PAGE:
The other two basic quantities related to the accuracy of a diagnostic test are positive predictive value (PPV) and negative predictive value (NPV). They are related to sensitivity and specificity through disease prevalence. Prevalence is the probability of disease in the population under study. PPV is the proportion of patients with the disease out of all the patients with a positive test result. In the other word, PPV is the probability that an individual with a positive test has the disease. In statistics and diagnostic tests, the PPV, or precision rate is the proportion of positive test results that are true positives. NPV is the proportion of patients without the disease out of all the patients with negative test result or probability that an individual with a negative test does not have the disease.33,34 Looking at the columns of Table 1 instead of the rows, PPV of [[47/(47+8)]%]85.4% and NPV of [[26/(26+4)]%]86.6% for our analysis can be calculated.

We can perform DFA program via stepwise method. Several criteria can be considered in stepwise analysis including Wilks’ lambda. When the Wilks’ lambda is selected as criterion in stepwise method, at each step, the variable that minimizes the overall Wilks’ lambda is entered. Wilks’ lambda minimizes the variance within groups and maximizes the variance between groups. Table 4 shows seven variables that are selected for our model and the related Wilks’ lambdas. It means that we can use just these variables and obtain the same classification result. It would be concluded that these variables are good predictors for diabetes status using LIBS of fingernails. These seven predictors are emission lines belonging to C I (247.85), N I (744.22), Mg II (280.27), Mg I (285.21), CN 1-1 (387.08), Si I (288.15), and K I (769.89) which are shown in Fig. 4 with a bigger font size. The mean peak intensities, standard deviations, and standard errors of these seven variables for the diabetic and nondiabetic groups are also presented in Table 4. Discriminant function group centroids of analysis with these seven variables are shown in Table 5.

Table 4

Emission lines selected in the stepwise method of classification of diabetic and nondiabetic subjects, the related Wilks’ lambdas, the mean peak intensities, standard deviations, and standard errors of these variables for the diabetic and nondiabetic groups.

VariableDiabetic groupNondiabetic group
Wilks’ lambdaMean peak intensity (a.u.)Standard deviationStandard errorMean peak intensity (a.u.)Standard deviationStandard error
C I (247.85)0.69828474.159914.261388.2726888.8412690.092176.33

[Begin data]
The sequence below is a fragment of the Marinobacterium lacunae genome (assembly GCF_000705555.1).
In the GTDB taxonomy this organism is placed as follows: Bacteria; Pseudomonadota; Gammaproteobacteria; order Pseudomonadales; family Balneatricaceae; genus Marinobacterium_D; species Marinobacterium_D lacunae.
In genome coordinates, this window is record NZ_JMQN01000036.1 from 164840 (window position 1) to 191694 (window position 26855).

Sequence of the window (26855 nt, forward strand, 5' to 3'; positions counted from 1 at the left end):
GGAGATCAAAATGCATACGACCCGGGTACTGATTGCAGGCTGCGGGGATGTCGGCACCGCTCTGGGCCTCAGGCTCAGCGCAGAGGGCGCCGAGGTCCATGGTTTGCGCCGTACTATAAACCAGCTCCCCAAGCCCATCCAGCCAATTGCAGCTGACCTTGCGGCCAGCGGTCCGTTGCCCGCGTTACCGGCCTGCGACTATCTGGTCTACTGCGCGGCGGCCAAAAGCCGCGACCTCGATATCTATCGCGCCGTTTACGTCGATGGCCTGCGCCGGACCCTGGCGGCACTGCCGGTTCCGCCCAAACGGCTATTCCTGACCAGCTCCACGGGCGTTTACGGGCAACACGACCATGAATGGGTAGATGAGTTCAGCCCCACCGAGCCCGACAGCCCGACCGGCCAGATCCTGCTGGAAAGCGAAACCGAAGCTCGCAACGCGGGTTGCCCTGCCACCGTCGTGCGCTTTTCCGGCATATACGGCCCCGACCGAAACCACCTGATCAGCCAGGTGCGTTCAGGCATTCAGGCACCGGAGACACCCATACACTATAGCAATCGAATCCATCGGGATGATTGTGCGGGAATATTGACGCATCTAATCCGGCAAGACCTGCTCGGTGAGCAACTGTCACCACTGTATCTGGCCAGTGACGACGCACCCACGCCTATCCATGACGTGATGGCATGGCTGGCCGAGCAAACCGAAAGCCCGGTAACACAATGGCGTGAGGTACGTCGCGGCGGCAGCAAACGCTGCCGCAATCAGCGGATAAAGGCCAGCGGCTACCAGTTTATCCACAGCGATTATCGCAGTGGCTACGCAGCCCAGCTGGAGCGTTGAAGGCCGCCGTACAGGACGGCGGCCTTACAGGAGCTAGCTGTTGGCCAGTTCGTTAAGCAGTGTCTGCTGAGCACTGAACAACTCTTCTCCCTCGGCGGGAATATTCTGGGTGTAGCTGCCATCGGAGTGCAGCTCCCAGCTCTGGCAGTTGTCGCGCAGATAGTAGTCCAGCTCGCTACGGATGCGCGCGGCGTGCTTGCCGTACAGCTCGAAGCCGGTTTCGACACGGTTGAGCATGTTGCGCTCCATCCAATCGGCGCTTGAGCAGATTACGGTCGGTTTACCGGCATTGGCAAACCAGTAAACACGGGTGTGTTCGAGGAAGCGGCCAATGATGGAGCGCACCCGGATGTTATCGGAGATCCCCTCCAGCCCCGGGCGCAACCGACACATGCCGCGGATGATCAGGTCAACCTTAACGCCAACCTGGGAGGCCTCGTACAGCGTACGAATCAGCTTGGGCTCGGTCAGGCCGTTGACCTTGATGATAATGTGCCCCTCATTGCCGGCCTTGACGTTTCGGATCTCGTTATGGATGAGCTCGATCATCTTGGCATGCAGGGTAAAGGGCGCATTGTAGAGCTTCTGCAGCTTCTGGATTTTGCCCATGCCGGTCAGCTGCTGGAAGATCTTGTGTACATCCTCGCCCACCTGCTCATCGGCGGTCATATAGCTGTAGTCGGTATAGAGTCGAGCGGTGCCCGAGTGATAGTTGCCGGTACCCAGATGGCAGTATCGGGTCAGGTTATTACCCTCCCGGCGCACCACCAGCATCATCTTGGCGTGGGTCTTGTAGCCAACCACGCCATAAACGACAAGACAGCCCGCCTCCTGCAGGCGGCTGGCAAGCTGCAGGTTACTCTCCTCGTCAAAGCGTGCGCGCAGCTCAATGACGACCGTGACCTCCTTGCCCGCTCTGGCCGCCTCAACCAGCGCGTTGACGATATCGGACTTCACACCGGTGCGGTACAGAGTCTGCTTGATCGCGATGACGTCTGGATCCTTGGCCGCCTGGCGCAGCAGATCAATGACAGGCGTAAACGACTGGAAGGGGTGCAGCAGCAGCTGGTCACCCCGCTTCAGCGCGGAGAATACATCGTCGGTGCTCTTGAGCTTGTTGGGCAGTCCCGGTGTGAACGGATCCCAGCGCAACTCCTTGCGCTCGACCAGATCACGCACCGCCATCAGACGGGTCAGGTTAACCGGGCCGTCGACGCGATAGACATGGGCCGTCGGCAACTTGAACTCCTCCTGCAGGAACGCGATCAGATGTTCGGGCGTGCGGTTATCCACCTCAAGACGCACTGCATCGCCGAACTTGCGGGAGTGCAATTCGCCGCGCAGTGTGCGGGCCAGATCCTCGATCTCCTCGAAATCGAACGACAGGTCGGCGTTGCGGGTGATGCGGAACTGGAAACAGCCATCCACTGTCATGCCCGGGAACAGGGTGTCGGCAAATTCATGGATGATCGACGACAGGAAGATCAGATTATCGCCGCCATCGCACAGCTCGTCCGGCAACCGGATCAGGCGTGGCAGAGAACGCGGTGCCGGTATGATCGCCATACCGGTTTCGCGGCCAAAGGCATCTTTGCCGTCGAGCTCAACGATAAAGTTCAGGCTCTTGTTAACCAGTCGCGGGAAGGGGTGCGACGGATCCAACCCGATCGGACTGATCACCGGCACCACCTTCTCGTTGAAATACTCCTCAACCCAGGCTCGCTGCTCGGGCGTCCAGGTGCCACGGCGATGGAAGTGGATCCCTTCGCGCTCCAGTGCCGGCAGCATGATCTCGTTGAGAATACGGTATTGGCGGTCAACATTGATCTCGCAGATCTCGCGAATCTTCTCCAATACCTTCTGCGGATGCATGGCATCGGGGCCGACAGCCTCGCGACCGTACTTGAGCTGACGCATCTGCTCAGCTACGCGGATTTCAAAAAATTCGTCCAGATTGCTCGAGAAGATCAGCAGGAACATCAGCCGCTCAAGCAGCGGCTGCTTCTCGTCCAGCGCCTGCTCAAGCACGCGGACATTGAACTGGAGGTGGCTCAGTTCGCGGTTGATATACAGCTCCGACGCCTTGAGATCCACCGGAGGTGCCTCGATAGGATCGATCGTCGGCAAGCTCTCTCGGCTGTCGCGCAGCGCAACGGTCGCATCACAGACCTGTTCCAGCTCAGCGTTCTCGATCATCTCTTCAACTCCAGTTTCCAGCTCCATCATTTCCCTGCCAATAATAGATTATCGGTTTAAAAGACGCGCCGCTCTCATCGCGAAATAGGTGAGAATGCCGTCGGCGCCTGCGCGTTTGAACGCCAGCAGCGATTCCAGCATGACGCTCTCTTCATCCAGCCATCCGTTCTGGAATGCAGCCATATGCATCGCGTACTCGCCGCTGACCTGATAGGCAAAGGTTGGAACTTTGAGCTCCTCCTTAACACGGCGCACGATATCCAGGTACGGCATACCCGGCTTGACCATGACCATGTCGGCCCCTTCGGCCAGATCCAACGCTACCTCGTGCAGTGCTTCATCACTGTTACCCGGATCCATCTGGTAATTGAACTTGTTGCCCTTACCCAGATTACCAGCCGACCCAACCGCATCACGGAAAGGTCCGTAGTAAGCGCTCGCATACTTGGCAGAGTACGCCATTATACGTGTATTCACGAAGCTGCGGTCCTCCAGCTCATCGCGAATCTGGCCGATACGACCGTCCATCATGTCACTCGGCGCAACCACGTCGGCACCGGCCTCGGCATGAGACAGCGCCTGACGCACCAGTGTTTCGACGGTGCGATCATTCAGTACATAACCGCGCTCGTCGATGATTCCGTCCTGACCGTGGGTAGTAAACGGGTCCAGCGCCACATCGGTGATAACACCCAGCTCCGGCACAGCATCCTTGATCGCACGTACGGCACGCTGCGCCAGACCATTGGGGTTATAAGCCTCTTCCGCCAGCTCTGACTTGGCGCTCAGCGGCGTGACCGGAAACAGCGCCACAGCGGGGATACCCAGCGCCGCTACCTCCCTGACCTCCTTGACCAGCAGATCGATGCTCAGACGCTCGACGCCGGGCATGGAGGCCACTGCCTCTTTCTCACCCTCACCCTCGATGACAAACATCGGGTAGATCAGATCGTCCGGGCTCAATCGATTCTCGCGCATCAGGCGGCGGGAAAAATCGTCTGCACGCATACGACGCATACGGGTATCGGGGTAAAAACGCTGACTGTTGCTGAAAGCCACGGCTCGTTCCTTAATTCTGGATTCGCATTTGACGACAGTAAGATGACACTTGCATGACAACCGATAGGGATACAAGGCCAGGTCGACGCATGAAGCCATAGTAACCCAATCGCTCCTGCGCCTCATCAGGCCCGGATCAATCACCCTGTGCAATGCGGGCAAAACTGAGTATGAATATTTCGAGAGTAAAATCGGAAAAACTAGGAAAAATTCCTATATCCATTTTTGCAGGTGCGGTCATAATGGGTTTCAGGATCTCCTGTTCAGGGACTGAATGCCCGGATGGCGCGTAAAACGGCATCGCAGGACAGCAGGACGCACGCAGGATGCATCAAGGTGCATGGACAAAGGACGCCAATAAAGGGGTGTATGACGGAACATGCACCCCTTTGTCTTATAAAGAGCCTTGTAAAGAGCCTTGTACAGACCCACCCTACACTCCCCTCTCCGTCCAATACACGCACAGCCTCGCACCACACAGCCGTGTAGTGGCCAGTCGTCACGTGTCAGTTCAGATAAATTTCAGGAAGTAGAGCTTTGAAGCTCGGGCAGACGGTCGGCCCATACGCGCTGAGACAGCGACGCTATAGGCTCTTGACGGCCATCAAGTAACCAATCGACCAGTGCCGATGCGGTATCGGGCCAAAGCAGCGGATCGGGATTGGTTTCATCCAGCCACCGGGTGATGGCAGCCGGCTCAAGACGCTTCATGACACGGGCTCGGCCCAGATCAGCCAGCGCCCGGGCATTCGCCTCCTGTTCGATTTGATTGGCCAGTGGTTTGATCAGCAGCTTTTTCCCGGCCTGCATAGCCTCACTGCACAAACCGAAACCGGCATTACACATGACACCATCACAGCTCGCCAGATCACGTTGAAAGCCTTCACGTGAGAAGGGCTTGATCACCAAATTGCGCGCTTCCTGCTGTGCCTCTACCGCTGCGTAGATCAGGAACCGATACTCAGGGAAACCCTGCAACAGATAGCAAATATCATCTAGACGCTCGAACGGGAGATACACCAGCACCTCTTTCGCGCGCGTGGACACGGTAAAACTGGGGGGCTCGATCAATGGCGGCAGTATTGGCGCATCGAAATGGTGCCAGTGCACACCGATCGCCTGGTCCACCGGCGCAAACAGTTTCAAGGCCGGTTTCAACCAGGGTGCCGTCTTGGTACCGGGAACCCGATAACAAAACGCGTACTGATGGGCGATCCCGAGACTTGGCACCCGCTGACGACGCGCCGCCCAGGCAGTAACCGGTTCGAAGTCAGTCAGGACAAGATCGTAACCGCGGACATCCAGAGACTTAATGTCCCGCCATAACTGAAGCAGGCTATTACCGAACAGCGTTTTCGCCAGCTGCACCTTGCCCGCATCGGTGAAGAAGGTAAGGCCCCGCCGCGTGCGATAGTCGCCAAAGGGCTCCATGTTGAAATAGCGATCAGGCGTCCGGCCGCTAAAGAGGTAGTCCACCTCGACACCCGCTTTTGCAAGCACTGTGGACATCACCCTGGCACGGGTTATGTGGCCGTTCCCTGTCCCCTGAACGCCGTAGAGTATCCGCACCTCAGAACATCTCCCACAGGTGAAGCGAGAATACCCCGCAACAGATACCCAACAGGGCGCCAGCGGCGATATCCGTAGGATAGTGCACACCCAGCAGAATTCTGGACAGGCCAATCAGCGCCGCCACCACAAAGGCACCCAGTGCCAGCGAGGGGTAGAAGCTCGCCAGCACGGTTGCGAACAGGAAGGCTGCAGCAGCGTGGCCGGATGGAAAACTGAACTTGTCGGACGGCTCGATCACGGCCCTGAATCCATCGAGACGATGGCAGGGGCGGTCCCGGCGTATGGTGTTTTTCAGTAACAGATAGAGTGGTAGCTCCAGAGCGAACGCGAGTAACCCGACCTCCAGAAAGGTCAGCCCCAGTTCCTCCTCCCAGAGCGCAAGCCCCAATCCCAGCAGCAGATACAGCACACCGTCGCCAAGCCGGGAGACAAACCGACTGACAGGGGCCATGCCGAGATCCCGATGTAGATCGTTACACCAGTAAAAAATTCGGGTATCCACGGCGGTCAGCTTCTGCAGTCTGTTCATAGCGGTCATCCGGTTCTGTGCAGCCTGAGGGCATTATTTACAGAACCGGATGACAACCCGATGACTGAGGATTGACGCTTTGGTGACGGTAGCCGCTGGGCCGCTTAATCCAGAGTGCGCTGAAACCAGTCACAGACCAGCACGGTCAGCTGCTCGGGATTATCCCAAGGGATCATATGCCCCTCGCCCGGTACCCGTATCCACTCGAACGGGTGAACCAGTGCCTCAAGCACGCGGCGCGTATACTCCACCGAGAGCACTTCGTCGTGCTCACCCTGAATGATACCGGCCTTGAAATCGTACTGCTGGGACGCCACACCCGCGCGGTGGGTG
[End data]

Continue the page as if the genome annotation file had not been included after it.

Mg II (280.27)0.53013374.877361.151030.7618724.8510502.741801.20
Mg I (285.21)0.4856667.452900.08406.098565.784242.74727.62
Si I (288.15)0.4593297.711870.50261.925157.313250.72557.49
CN 1-1 (387.08)0.73024201.949814.751374.3432390.1212735.922184.19
N I (744.22)0.5193351.161365.24191.173381.471828.10313.51
K I (769.89)0.4471302.26914.93128.111480.921118.50191.82

Fig. 4

Regions of the fingernail spectrum containing: (a) C I (247.85), (b) Mg II (280.27), Mg I (285.21), and Si I (288.15), (c) CN 1-1 (387.08), and (d) K I (769.89) emission lines.


Table 5

Functions at group centroids of analysis with seven variables.

Functions at group centroids

There are some evidences of relationships between the above elements and diabetes due to their effects on impaired insulin release, insulin resistance, and glucose intolerance.3536. An increasing amount of evidence shows a clinical relevance for the altered magnesium metabolism present in the states of increased peripheral insulin resistance. Magnesium is one of the most abundant ions present in living cells and its blood plasma concentration is remarkably constant in healthy subjects. Blood plasma and intracellular magnesium concentrations are tightly regulated by several factors. In fact, in vitro and in vivo studies have demonstrated that insulin may modulate the shift of magnesium from extracellular to intracellular space.36 Magnesium is a cofactor in the glucose transporting mechanisms of the cell membrane and various enzymes in carbohydrate oxidation. It is also involved at multiple levels in insulin secretion, binding and enhancing the ability of insulin to activate tyrosine kinase.37 Magnesium deficiencies have been implicated in insulin resistance, carbohydrate intolerance, dyslipidemia, and complications of diabetes.38 The presence of Mg deficit in blood serum of diabetic patients has been recognized.31,39,40 The urine magnesium level was reported to be significantly higher in diabetics than nondiabetics. The results of their nail and hair analyses depicted that in the diabetic group, Mg level in nail was lower and in hair was higher than that in nondiabetic group.31

The hypothesis that a cellular deficiency of K exists in type 2 DM patients is investigated by Resnick et al.41 They found that K levels in red blood cells of type 2 DM patients were significantly lower when compared with those in controls.

Si in animals and human beings has beneficial effects on collagen and glycosaminoglycan formation or function, which could influence bone formation and maintenance, cardiovascular health, and wound healing. Although numerous apparent Si deficiency signs have been described, Si still is not generally accepted as an essential nutrient for animals and human beings.42 However, there is no discussion in the literature about Si in diabetic subjects and we cannot explain our result about Si.